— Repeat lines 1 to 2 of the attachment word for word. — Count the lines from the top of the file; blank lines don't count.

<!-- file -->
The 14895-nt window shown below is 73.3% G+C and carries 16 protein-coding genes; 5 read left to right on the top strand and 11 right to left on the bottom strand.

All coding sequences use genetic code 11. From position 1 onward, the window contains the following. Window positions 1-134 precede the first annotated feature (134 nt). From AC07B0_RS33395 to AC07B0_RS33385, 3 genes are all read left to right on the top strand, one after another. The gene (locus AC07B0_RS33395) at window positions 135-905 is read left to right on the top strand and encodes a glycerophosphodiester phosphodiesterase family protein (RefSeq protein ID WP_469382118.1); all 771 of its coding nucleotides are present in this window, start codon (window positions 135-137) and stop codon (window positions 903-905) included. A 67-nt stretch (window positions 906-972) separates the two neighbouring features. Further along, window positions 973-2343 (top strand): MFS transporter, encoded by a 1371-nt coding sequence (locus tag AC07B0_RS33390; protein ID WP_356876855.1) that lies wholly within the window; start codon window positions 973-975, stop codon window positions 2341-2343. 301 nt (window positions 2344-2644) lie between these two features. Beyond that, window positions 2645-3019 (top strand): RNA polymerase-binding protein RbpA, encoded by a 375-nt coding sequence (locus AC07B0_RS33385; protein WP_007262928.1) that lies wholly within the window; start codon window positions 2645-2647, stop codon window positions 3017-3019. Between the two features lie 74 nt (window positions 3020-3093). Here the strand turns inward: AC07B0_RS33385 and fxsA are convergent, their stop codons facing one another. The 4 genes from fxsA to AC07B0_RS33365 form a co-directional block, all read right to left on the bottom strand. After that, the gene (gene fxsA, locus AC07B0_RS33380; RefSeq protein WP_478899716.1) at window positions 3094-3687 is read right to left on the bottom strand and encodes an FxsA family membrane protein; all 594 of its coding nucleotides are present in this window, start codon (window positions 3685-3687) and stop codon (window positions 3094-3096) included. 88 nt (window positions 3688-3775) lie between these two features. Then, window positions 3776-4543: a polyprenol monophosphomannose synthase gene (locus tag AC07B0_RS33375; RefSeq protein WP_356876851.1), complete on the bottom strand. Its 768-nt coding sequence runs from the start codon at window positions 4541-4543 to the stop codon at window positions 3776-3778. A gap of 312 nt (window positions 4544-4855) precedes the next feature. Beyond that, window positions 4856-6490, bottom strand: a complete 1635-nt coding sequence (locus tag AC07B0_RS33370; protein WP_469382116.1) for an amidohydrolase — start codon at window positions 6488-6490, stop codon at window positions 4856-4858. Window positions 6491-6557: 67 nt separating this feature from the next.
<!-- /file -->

The 14895-nt window shown below is 73.3% G+C and carries 16 protein-coding genes; 5 read left to right on the top strand and 11 right to left on the bottom strand.

All coding sequences use genetic code 11. From position 1 onward, the window contains the following. Window positions 1-134 precede the first annotated feature (134 nt). From AC07B0_RS33395 to AC07B0_RS33385, 3 genes are all read left to right on the top strand, one after another. The gene (locus AC07B0_RS33395) at window positions 135-905 is read left to right on the top strand and encodes a glycerophosphodiester phosphodiesterase family protein (RefSeq protein ID WP_469382118.1); all 771 of its coding nucleotides are present in this window, start codon (window positions 135-137) and stop codon (window positions 903-905) included. A 67-nt stretch (window positions 906-972) separates the two neighbouring features. Further along, window positions 973-2343 (top strand): MFS transporter, encoded by a 1371-nt coding sequence (locus tag AC07B0_RS33390; protein ID WP_356876855.1) that lies wholly within the window; start codon window positions 973-975, stop codon window positions 2341-2343. 301 nt (window positions 2344-2644) lie between these two features. Beyond that, window positions 2645-3019 (top strand): RNA polymerase-binding protein RbpA, encoded by a 375-nt coding sequence (locus AC07B0_RS33385; protein WP_007262928.1) that lies wholly within the window; start codon window positions 2645-2647, stop codon window positions 3017-3019. Between the two features lie 74 nt (window positions 3020-3093). Here the strand turns inward: AC07B0_RS33385 and fxsA are convergent, their stop codons facing one another. The 4 genes from fxsA to AC07B0_RS33365 form a co-directional block, all read right to left on the bottom strand. After that, the gene (gene fxsA, locus AC07B0_RS33380; RefSeq protein WP_478899716.1) at window positions 3094-3687 is read right to left on the bottom strand and encodes an FxsA family membrane protein; all 594 of its coding nucleotides are present in this window, start codon (window positions 3685-3687) and stop codon (window positions 3094-3096) included. 88 nt (window positions 3688-3775) lie between these two features. Then, window positions 3776-4543: a polyprenol monophosphomannose synthase gene (locus tag AC07B0_RS33375; RefSeq protein WP_356876851.1), complete on the bottom strand. Its 768-nt coding sequence runs from the start codon at window positions 4541-4543 to the stop codon at window positions 3776-3778. A gap of 312 nt (window positions 4544-4855) precedes the next feature. Beyond that, window positions 4856-6490, bottom strand: a complete 1635-nt coding sequence (locus tag AC07B0_RS33370; protein WP_469382116.1) for an amidohydrolase — start codon at window positions 6488-6490, stop codon at window positions 4856-4858. Window positions 6491-6557: 67 nt separating this feature from the next.